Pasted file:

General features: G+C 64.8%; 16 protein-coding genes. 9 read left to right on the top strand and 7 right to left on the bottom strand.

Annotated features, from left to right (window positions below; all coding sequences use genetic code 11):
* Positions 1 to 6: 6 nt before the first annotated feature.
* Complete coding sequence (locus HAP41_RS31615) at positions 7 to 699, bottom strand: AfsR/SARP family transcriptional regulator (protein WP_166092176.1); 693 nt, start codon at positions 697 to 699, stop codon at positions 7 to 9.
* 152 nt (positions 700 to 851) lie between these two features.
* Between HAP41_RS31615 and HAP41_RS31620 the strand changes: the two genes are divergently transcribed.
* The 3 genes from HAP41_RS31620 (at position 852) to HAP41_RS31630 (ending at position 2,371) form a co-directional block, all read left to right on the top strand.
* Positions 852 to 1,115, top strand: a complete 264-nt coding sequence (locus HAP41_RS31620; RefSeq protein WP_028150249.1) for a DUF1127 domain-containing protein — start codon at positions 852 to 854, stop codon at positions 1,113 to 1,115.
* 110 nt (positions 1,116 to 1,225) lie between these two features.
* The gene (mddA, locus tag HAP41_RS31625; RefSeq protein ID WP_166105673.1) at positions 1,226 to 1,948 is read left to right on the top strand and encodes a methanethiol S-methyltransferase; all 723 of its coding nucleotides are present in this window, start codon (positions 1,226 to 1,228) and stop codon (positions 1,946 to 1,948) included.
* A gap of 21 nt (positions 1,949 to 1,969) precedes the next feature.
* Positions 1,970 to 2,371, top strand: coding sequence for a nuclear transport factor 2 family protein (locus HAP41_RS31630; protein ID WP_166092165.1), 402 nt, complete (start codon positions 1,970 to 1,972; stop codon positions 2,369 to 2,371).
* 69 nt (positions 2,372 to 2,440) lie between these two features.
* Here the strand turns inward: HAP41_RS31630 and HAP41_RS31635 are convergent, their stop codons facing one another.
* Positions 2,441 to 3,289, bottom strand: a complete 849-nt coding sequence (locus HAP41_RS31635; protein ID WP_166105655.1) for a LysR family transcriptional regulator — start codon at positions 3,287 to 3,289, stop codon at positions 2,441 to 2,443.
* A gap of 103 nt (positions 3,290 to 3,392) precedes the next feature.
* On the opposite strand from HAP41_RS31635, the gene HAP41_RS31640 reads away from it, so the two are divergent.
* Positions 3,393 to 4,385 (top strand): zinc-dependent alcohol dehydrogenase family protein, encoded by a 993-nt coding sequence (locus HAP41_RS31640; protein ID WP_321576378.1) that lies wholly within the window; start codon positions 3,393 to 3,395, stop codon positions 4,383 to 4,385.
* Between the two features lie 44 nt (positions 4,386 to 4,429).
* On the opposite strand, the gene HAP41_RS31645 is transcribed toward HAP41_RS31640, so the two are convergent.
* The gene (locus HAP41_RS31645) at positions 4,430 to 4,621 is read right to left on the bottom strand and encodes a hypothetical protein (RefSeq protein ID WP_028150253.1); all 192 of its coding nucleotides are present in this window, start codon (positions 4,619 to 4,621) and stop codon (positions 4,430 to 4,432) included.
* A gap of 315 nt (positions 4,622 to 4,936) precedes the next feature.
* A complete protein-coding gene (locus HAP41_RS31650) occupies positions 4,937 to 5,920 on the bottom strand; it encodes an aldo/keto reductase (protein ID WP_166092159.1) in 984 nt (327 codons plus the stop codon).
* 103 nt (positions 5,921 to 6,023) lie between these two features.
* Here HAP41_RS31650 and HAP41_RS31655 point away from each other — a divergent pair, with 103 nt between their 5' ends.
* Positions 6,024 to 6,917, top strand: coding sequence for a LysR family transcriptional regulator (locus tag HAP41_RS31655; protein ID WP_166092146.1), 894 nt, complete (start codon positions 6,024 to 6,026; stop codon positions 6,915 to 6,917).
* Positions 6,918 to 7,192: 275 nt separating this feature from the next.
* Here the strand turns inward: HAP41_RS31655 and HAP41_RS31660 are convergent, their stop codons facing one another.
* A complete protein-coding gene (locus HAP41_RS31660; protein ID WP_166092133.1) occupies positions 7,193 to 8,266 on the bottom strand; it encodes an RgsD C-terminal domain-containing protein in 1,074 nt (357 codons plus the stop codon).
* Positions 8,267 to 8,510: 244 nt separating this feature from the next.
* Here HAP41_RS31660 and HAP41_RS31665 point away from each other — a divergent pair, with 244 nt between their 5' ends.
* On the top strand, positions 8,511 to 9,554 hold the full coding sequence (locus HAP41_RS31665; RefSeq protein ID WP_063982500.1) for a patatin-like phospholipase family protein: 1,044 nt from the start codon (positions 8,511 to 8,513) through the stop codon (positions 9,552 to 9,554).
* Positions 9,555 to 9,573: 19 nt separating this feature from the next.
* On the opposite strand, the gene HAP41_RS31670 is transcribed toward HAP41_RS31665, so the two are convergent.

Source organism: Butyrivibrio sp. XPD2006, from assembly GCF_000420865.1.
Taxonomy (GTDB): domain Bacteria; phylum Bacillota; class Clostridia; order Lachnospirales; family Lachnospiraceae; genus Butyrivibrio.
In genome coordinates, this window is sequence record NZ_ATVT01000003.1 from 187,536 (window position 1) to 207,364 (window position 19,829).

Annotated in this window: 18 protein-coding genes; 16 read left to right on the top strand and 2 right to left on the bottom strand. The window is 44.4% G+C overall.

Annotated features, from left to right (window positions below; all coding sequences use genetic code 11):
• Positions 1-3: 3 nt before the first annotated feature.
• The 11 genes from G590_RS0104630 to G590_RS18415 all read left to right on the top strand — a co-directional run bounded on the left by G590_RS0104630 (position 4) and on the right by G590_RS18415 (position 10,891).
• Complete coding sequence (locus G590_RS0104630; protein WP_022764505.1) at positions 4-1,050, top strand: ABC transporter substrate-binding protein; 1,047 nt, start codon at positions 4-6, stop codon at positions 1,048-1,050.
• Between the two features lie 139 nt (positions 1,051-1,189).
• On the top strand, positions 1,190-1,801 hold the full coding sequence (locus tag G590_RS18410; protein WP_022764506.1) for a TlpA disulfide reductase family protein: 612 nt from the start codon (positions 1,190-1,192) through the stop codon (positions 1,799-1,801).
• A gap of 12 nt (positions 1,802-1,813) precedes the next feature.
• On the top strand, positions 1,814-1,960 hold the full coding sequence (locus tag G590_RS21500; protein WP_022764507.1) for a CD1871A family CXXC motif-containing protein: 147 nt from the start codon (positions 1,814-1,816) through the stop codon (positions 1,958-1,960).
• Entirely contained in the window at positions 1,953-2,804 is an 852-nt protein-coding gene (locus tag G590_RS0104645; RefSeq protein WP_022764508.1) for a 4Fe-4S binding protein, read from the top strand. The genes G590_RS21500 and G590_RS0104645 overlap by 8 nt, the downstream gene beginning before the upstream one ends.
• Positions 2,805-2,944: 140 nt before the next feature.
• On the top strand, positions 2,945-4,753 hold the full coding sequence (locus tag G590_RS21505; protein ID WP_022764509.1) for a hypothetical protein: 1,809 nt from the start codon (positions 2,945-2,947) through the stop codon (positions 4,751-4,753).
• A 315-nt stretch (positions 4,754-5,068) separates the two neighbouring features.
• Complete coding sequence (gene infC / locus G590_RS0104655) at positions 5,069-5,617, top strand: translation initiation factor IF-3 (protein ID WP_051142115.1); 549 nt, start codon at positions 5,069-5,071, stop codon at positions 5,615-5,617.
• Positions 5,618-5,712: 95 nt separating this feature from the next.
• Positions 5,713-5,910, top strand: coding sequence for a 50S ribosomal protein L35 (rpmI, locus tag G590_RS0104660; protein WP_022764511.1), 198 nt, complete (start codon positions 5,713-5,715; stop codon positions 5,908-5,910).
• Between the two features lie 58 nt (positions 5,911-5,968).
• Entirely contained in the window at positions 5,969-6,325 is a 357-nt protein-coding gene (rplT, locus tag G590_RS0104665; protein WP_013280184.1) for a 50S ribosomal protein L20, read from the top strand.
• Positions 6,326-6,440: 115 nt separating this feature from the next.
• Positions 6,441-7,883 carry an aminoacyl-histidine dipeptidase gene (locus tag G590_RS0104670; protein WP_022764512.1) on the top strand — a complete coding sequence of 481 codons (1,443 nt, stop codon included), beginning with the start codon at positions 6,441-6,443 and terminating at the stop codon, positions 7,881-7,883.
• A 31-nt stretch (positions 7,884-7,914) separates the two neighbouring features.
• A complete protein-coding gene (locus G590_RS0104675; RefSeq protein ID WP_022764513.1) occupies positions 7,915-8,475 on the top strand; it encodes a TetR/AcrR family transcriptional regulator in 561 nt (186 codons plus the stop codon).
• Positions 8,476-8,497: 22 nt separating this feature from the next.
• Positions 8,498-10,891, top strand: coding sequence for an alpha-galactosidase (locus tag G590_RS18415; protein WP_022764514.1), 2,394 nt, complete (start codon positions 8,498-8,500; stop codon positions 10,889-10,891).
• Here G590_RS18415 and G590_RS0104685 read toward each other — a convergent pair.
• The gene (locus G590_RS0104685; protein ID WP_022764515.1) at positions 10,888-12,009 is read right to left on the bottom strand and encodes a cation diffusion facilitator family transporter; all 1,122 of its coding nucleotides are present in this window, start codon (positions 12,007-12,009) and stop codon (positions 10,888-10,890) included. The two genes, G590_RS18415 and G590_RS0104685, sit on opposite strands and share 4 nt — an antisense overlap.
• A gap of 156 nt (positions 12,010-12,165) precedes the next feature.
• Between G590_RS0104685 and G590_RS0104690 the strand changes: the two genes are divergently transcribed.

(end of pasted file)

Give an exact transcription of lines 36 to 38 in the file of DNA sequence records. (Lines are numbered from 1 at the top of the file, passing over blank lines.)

Taxonomy (GTDB): domain Bacteria; phylum Bacillota; class Clostridia; order Lachnospirales; family Lachnospiraceae; genus Butyrivibrio.
In genome coordinates, this window is sequence record NZ_ATVT01000003.1 from 187,536 (window position 1) to 207,364 (window position 19,829).

Annotated in this window: 18 protein-coding genes; 16 read left to right on the top strand and 2 right to left on the bottom strand. The window is 44.4% G+C overall.